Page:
The Marvel of
marvel of our Lord's workmanship -- "without Him was not
anything made that was made" (Jn. 1:3) -- perhaps reaches
its apex in the human body. "I am fearfully and wonderfully
made" (Psa. 135:14); and when are added the depthless
mystery of the soul and of the spirit, we are struck
The heart beats
seventy times a minute, 4,200 times an hour, 100,800 times a
day, 36,792,000 times a year, 2,565,440,000 times in
three-score and ten years, and at each beat two and a half
ounces of blood are thrown out of it, one hundred and
seventy-five ounces a minute, six hundred and fifty-six
pounds an hour, seven and three-fourths tons a day. All the
blood in the body passes through the heart in 3 minutes.
The lungs will
contain about one gallon of air at their usual degree of
inflation. We breathe on an average 1,200 times an hour,
inhale six hundred gallons of air, or 24,000 a day. The
aggregate surface of the air cells of the lungs exceeds
20,000 square inches, an area very nearly equal to the floor
of a room twelve feet square.
weight of the brain of an adult male is three pounds and
eight ounces, of a female two pounds and four ounces. The
nerves are all connected with it, directly or by the spinal
marrow. These nerves, together with their branches and
minute ramifications, probably exceed 10,000,000 in number,
forming a bodyguard outnumbering by far the greatest army
The skin is
composed of three layers and varies from one-fourth to
one-eighth of an inch in thickness. The atmospheric pressure
being about fourteen pounds to the square inch, a person of
medium size is subjected to a pressure of 40,000 lbs. Each
square inch of skin contains 35,000 sweating tubes or
perspiratory pores, each of which may be likened to a little
drain pipe one-fourth of an inch long, making an aggregate
length of the entire surface of the body of 201,165 feet, or
a tile ditch for draining the body almost forty miles long.
The human body
is a marvel of mechanical efficiency and adaptability. Like
many other machines, it derives its energy from carbon. Coal
or oil burning engines get their carbon from coal or oil.
But these fuels come originally from plants. Man also gets
his carbon from plants, either directly or through the meat
of an animal which has eaten plants or has eaten some other
animal which has eaten plants. The body, like an engine,
takes in oxygen, combines it with the carbon, and exhales
carbon dioxide. The energy resulting from the combustion is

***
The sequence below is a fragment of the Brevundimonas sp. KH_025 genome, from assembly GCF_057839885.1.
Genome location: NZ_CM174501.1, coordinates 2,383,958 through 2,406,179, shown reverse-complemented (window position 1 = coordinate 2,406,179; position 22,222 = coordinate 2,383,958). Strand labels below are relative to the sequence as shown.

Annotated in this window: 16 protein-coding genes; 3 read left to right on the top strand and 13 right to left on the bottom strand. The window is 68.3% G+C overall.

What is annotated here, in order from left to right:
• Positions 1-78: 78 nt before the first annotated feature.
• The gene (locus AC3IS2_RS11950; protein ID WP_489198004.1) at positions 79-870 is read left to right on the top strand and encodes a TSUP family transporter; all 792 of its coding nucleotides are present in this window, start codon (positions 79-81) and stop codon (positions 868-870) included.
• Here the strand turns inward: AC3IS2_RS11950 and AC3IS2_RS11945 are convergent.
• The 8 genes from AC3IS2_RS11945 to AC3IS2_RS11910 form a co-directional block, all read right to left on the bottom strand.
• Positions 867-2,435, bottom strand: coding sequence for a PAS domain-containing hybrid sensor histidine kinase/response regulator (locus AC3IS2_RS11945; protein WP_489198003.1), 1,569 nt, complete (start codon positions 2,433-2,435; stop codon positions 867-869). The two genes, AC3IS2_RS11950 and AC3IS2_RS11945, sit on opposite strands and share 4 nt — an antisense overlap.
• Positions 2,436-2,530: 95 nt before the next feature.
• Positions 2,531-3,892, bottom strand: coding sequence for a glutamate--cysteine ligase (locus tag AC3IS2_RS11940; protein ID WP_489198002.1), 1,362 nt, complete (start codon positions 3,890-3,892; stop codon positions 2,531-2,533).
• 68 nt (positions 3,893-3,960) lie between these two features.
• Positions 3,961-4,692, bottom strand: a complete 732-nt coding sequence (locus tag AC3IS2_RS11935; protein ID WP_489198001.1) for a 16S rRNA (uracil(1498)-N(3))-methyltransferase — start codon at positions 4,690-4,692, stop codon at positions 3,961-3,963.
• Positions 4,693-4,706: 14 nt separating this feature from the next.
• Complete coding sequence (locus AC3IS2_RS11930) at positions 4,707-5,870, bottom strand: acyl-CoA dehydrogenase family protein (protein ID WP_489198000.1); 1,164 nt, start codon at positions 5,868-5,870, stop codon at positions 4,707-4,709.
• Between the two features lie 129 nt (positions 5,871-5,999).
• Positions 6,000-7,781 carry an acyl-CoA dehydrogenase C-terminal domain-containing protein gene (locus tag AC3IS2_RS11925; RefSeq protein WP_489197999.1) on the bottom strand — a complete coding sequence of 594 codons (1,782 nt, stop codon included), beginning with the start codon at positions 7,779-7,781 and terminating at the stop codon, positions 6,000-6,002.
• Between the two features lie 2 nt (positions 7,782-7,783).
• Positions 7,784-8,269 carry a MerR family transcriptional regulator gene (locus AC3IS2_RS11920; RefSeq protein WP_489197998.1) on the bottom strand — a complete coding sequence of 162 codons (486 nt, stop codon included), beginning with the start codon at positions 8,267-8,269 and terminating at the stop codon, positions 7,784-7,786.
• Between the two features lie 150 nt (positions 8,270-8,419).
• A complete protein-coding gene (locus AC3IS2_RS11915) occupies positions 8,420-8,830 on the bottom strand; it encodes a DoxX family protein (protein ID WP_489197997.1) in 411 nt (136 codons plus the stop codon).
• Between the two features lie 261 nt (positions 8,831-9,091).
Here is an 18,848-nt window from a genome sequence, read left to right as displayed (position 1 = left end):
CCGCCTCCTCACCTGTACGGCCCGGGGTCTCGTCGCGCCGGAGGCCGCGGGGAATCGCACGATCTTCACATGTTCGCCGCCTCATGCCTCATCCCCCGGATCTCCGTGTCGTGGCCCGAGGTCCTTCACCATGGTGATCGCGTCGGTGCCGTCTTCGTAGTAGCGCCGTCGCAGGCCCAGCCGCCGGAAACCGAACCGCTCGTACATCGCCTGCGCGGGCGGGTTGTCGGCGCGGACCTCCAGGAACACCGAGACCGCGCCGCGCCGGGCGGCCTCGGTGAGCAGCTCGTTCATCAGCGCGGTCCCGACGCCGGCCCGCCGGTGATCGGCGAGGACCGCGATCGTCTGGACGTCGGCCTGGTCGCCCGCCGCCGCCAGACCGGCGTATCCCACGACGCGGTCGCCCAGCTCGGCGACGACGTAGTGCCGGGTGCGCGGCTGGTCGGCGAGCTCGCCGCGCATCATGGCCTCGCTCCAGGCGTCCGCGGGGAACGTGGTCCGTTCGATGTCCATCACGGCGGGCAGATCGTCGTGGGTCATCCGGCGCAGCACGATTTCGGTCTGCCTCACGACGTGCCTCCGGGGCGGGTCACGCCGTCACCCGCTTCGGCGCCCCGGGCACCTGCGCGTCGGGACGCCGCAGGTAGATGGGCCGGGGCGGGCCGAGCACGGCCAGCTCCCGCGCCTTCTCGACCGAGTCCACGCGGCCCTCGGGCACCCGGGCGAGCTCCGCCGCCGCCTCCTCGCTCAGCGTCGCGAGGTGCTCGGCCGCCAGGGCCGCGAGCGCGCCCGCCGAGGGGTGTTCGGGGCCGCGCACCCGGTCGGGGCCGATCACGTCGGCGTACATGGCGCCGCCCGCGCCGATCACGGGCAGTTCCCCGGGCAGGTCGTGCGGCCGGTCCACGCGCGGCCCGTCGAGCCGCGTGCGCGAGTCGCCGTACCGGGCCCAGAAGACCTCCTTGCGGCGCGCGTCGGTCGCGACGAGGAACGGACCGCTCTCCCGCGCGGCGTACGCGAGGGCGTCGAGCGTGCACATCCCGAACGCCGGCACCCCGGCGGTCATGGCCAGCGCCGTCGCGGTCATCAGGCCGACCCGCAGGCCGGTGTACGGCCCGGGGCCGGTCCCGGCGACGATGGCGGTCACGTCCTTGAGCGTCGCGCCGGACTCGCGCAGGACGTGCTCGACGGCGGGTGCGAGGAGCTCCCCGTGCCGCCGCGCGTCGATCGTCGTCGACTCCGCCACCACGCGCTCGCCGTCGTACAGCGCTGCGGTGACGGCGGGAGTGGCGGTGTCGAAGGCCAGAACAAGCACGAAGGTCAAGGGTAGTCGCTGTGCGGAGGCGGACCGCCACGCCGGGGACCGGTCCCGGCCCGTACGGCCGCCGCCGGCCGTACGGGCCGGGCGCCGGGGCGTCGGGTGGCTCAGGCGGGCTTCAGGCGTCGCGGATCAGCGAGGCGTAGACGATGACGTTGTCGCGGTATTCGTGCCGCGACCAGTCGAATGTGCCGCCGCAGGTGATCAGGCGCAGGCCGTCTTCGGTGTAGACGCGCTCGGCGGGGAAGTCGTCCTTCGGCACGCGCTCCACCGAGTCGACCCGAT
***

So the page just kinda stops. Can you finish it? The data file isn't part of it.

the energy at our disposal for everything we do.
Because of this
oxidation process going on within him, man is a kind of
walking furnace. The average human body dissipates about
2,500 calories daily -- enough energy to boil 25 pots of
coffee. The oxidation also provides us with heat -- which is
a form of energy. A remarkable temperature regulation system
keeps the body heat at an average of about 98.6 F.
throughout our lives, summer and winter, except when a
higher temperature is needed to combat disease.
of the temperature of the blood stream is accomplished
through a delicate control center in the brain. From this
center, nervous signals are sent throughout the body asking
for an increase or decrease of temperature. If the
temperature drops, oxidation is increased and the blood
vessels of the skin contract, so that less heat is lost by
radiation. The skin glands secrete a fatty substance, the
hair of the skin stands erect, resulting in a layer of dead
air which acts as an insulation layer.
If the blood
temperature becomes too high, signals are sent from the
control center for the oxidation to be decreased. The blood
vessels of the skin dilate, so that more blood passes
through and perspiration takes place. The moisture thus
evaporated cools the skin surface and the body.
system can -- for a limited time -- prevent our body
temperature from rising, even in heat that will fry a steak.
A man has actually withstood a temperature of 262 degrees
for fifteen minutes. A steak was fried in the same enclosure
during the time he was in it, yet close to his skin, almost
normal body temperature was measured.
The body is an
intricate electronic device, far more complicated than any
which man has ever built. The human brain is made up of
something like 10 million nerve cells, or neurons. Each
neuron is a battery-powered device operating at a potential
of 0.07 volts.
If man were to
make an electronic equivalent of the human brain, it would
need a very large building to house it, and all the
electricity generated at Niagara Falls to operate it.
system is a telephone system by which the brain is kept
informed of what goes on around us. It is estimated that
each of our eyes has 130,000,000 rods and 7,000,000 cones
which are the sensory terminals of sight. These are
connected to the brain by over 300,000 separate "telephone"
lines. When we look at something, the thing we see is broken
down by these millions of sensory points, and the
graduations of light and shade and color of each incremental
area are sent to the brain as separate signals. There they
are rearranged, in some way yet unknown to us, to give the
impression of visualizing the whole scene.
each tiny elemental area of the screen is connected to the
receiver for only about 1-250,000th of the time. In the
human eye, information is sent to the brain from all areas
of the scene simultaneously. Some of the early television
systems proposed to use the method which the eye uses, but
the system was so bulky, even to transmit a very poor image,
that it was abandoned.
signals from the ear to the brain, something like 150,000
separate conductors lead from each ear, each insulated from
the others. These signals are picked up by delicate probes
on the brain, amplified by sensitive amplifiers and
reproduced on a loudspeaker. These electrical signals sent
to the brain, in some unknown way give us the sensation of
hearing.(World Science Review)